There are some days motherhood feels impossible — even though it’s normal for life to be hard. In line with my efforts to maintain good mental health, I’m processing my thoughts and feelings about being a good Mom.
I Try to Be a Good Mom
I try to be a good Mom. I practice patience. I seek guidance from family, friends, and experts — and read the books about parenting. I keep my children safe, fed, and clothed. I show them unconditional love and teach them about the magic hidden in our world. I try really hard to be a good Mom.
But there are a lot of times I don’t feel like a good Mom. No matter what I do or have done on that particular day, I feel like I’ve failed at motherhood.
The self-doubt creeps in on the bad days. The sounds of their feelings are hard to ignore: anger, irritation, frustration, disappointment, etc. Each one feels like a direct hit on my credit as a Mom. The negativity of their mood radiates out of their tiny bodies and seeps directly into my heart. Then I start to think it’s my fault they are behaving the way that they are.
I have two daughters with big emotions — my oldest is finally learning to control her feelings, while the youngest is still figuring everything out. With that being said, little disagreements can quickly turn into big arguments. The bickering seems to go on forever, until someone ends up sobbing or in an explosive tantrum. A morning tiff rarely dissolves as the day passes and the aftermath is often taken out on me.
Is it my fault my children aren’t perfect?
Sometimes I wonder if it is my fault my girls have big angry moments or short tempers with one another. My Mom will tell you I was a very emotional little girl before I went to elementary school. I had difficulty processing emotions and relied on solid temper tantrums. But one day I just stopped and since then I’ve tried to control my emotions internally. To be honest, that was not a great solution, but it worked until I met my therapist and learned healthier habits. As a Mom I have had a few ‘mom temper tantrums’ in front of my girls — could I have inadvertently taught them that is how to react when you’re upset?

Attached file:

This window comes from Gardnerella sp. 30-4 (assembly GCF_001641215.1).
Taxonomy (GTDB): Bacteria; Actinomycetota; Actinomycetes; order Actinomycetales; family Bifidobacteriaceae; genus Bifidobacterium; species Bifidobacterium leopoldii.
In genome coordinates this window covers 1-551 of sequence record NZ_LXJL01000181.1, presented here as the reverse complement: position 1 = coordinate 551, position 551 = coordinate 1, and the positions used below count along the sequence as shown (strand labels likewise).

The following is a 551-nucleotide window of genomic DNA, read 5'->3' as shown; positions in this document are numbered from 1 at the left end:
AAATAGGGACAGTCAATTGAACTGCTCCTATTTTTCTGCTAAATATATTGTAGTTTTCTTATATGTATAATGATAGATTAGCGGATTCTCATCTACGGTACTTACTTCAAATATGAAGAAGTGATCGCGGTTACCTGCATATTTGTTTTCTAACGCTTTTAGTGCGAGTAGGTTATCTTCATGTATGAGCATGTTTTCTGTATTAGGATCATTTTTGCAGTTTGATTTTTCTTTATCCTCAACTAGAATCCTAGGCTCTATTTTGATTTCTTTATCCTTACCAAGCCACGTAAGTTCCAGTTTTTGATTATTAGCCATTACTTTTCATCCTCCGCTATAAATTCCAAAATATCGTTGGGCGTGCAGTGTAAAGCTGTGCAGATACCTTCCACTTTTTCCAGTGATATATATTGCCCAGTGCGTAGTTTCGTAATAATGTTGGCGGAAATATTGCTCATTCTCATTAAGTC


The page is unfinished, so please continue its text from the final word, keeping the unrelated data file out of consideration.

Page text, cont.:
The Definition of Good Mom
Spoiler Alert: It isn’t my fault. I don’t really think I am the reason my daughters have been acting the way they do. Children aren’t meant to be perfect — nor are their Mothers. It is NORMAL to have emotions and even more normal for a young child to not know how to handle the big ones.
What is the definition of a good Mom? I actually looked it up on Google and the definitions vary, but all have one thing in common. A Good Mom is present. She’s supportive, empathetic, authoritative, kind and respectful. She does Mom-things because she wants to and not to seek a reward or approval.
At the end of the day, I don’t need anyone to tell me I am a good Mom. I know I am a good Mom because I try. Just for the mere fact that I think so much about everything. My therapist says awareness is important; reflection and change are also just as crucial in motherhood. My constant desire to talk through all of my children’s emotional moments can be tedious and annoying (for all of us). But at the end of the day, if I can teach my daughters how to process the big stuff, to not squish it all down until it erupts at the wrong time — then I’m doing something right. And someday, they will be able to do it all on their own.